Stepping out with a camera: after the fire

I’ve had a few weekends free for the first time in years and have been cramming in a few photographic walks around my local area. I live near bush, rivers and creeks, and the ocean so there’s plenty to see.

My first trip was to a relatively disused railway station in the Royal National Park. A week prior there had been some bush fire hazard reductions (burn-offs) that went right up to the railway line. We’re expecting a fairly hot summer and last summer was quite wet so with all the lovely new growth currently drying out quickly, there’s lots of potential for bushfire over the next few months.

only trams from the nearby Tram Museum visit the railway station nowadays

The station was a 20-minute walk away from where I parked my car; that is if you’re not stopping every 30 seconds to take photos. It took me nearly an hour! Needless to say, visitors to the station are in passing only. There’s another nice walk quite nearby that overlooks the Hacking River – next time.

Deserted railway line

Rawson Parade is the grandly named firetrail that follows alongside the railway line. The trail is bumpy and not sealed but wide enough for a firetruck to drive along if necessary. It’s open for walking, jogging, bikes and, I suppose, horses only and is quite popular with all of those except maybe horses (at least, I didn’t see any riders within my hour and a half wander).

burnt out bush

I could walk to Rawson Parade from my house, but I’m incredibly lazy and didn’t fancy walking through quite so much burnt out bush. A taste was all I wanted. After all, I’ve lived in the area for most of my life and have been up close and personal with plenty of burning and burnt trees.

possibly the remains of a Kangaroo Tail
tree stump

Kangaroo Tails are a native grass type plant with long narrow and sharply pointy leaves, and have the flower stem growing from the middle. The stem grows quite tall and is usually black, hence, looking just like a kangaroo tail sticking up in the air, or a spear depending on which generation you’re from and how politically correct you are. The plants grow quite old and an advanced-age specimen is worth far more than I care to spend on a plant. Start thinking in the hundreds and you’d be close.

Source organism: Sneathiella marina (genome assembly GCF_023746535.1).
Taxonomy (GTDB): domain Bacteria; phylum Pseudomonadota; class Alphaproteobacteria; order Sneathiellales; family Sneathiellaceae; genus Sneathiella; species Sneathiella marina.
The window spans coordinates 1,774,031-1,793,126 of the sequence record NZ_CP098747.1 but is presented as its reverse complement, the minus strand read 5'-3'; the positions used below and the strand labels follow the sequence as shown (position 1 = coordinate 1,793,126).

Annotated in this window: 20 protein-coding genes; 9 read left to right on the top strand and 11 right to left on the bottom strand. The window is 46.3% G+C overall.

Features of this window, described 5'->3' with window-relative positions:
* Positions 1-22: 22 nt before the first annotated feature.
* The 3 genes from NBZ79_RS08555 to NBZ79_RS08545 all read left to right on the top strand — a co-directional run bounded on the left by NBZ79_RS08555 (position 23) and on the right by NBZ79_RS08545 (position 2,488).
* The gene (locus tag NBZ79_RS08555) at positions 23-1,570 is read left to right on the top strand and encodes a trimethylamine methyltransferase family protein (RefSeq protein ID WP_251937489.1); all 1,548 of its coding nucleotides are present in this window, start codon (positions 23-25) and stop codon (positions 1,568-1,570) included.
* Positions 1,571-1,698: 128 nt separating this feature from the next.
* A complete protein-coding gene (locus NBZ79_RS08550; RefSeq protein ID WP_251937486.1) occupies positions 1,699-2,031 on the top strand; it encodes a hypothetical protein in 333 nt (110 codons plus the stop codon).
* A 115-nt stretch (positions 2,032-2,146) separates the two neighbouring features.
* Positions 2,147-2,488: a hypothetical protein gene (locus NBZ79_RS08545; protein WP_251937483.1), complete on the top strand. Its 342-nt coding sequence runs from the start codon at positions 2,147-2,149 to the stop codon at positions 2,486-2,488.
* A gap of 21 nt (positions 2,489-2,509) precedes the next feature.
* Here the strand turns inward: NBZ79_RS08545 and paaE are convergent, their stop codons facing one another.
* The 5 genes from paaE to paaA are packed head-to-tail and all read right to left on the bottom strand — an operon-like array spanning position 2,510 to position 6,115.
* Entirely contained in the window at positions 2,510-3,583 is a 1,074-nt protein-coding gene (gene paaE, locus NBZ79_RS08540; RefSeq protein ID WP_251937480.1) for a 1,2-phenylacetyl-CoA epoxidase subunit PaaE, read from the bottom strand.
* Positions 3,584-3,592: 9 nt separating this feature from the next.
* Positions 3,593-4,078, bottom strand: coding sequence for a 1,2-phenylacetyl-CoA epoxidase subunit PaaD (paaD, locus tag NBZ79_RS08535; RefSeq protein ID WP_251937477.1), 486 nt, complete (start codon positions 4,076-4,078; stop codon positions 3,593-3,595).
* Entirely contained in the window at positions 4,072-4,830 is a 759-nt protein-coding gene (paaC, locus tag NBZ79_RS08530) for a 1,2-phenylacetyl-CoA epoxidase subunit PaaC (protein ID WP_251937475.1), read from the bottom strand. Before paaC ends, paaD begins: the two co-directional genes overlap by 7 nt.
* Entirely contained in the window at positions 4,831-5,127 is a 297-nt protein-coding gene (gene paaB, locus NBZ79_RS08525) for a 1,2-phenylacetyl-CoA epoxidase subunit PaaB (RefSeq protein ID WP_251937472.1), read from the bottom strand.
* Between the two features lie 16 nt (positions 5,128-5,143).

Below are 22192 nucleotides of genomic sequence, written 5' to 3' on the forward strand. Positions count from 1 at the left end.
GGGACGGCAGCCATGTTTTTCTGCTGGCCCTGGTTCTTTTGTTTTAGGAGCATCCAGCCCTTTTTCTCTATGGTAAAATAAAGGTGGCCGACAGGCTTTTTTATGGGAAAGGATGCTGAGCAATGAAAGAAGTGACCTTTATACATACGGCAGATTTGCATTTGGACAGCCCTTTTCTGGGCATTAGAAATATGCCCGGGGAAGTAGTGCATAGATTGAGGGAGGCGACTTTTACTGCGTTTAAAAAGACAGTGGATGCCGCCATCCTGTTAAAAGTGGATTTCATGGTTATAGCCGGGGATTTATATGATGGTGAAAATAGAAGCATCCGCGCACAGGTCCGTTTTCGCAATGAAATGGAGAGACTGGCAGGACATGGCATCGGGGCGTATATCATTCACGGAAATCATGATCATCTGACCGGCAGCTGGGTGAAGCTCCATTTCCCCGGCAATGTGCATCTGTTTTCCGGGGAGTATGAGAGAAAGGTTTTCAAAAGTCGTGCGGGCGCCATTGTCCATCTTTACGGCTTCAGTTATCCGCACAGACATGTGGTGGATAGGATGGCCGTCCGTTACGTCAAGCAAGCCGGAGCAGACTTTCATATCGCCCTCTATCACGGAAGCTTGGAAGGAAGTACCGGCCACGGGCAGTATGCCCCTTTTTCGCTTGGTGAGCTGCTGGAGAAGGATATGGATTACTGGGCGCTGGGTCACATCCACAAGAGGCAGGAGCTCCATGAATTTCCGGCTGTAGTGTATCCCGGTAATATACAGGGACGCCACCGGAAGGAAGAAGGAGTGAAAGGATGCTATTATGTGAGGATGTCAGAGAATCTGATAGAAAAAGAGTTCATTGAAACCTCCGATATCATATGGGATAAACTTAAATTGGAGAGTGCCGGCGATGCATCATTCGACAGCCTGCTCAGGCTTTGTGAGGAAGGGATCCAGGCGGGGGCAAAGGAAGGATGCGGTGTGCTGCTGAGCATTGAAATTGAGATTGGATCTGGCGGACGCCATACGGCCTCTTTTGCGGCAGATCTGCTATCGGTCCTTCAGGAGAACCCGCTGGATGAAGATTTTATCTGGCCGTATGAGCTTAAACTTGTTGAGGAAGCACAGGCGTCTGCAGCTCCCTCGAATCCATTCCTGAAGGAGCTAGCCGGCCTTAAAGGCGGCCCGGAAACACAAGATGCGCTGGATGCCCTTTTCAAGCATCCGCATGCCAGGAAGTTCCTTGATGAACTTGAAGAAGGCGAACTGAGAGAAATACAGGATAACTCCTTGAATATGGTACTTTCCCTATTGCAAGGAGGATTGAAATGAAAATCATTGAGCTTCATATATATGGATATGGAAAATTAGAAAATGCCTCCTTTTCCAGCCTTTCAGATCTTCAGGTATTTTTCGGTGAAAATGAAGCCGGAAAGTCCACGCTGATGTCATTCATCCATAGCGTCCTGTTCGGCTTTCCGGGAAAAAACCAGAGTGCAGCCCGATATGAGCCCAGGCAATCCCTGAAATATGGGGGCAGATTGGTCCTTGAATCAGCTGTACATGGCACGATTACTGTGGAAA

I have no idea what kind of tree produced this stump, but it’s bark had become an amazing, crackled patchwork with each section a different shade of brown.

While fire is generally seen as destroying, here in Australia, many of our native plants need the flames for the species to survive. Fire strips back the branches and leaves, removes the tangle of undergrowth and leaves behind the essence of the tree. A blackened form you’d think couldn’t possibly have survived the carnage. Until it rains.

Come next spring, these burnt offerings will be covered in new growth. Give it a few seasons and the casual observer might not even realise that fire had burnt an area out. I’ve seen the apparent devastation of fires much worse than these controlled burn-offs and watched, season by season, as it all grows back.

It seems that there is just no stopping nature.

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2 Comments

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  1. Why thank you! It’s all grown over now

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